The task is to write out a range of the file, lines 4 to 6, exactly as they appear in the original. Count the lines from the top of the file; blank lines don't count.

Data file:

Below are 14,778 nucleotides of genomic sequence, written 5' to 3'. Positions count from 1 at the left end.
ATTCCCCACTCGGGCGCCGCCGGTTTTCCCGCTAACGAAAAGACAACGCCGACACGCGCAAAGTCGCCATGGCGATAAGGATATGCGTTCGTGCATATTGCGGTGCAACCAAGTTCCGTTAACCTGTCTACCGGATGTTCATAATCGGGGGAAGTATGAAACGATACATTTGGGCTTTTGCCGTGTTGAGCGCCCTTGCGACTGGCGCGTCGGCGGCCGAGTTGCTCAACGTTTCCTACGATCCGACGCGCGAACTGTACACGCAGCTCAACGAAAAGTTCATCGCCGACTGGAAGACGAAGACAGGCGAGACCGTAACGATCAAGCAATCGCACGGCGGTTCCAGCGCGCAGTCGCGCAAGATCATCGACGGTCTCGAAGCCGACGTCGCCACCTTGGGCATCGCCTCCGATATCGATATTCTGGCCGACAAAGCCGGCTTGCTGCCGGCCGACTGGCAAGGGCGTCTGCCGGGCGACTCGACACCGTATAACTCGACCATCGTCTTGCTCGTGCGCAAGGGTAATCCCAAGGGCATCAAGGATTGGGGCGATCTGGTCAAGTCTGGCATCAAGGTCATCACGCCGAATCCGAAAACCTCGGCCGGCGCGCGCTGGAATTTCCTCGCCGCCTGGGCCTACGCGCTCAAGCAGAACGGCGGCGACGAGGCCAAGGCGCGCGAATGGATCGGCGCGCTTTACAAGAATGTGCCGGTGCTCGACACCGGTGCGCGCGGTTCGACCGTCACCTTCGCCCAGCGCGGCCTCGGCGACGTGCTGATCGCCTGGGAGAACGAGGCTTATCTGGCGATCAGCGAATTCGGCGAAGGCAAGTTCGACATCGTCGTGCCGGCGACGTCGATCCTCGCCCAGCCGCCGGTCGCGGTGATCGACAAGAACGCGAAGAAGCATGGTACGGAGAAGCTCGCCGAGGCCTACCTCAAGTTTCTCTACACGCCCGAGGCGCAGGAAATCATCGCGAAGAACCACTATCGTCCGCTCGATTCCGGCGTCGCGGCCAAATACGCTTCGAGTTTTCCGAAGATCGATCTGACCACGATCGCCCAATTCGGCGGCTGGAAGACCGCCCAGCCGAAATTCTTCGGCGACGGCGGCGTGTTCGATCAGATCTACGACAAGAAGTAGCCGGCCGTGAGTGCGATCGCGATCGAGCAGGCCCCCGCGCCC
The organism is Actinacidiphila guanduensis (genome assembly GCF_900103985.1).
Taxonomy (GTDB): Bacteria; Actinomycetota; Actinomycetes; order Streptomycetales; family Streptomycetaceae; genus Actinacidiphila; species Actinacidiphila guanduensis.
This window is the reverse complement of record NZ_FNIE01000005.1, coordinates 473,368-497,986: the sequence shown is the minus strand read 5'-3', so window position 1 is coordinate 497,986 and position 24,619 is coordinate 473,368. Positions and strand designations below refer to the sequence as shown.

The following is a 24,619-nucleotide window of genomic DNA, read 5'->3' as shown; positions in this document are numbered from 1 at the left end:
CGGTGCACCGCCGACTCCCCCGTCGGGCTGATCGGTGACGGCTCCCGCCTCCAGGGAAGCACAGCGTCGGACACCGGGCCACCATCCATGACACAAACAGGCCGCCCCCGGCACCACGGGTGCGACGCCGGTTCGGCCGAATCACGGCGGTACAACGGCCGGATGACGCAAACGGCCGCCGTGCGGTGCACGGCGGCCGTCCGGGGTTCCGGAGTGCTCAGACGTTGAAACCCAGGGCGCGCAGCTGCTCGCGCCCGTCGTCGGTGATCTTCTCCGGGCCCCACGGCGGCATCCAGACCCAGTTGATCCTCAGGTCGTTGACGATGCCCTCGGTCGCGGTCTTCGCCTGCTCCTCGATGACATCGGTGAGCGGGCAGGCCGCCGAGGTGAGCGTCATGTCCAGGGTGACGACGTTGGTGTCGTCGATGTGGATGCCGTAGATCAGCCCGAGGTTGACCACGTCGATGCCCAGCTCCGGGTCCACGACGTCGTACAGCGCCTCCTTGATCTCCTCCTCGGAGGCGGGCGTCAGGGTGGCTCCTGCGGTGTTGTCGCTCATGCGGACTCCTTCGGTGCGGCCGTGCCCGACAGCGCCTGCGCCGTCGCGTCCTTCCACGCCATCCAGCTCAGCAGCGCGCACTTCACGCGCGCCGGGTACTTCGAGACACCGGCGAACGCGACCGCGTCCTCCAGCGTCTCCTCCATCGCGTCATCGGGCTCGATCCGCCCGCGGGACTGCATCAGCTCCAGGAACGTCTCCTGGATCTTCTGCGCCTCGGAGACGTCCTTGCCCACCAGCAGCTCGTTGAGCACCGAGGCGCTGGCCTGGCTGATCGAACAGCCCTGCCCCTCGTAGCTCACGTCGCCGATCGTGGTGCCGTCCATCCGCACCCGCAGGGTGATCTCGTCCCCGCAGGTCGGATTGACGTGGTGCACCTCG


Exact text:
Taxonomy (GTDB): Bacteria; Actinomycetota; Actinomycetes; order Streptomycetales; family Streptomycetaceae; genus Actinacidiphila; species Actinacidiphila guanduensis.
This window is the reverse complement of record NZ_FNIE01000005.1, coordinates 473,368-497,986: the sequence shown is the minus strand read 5'-3', so window position 1 is coordinate 497,986 and position 24,619 is coordinate 473,368. Positions and strand designations below refer to the sequence as shown.

The following is a 24,619-nucleotide window of genomic DNA, read 5'->3' as shown; positions in this document are numbered from 1 at the left end: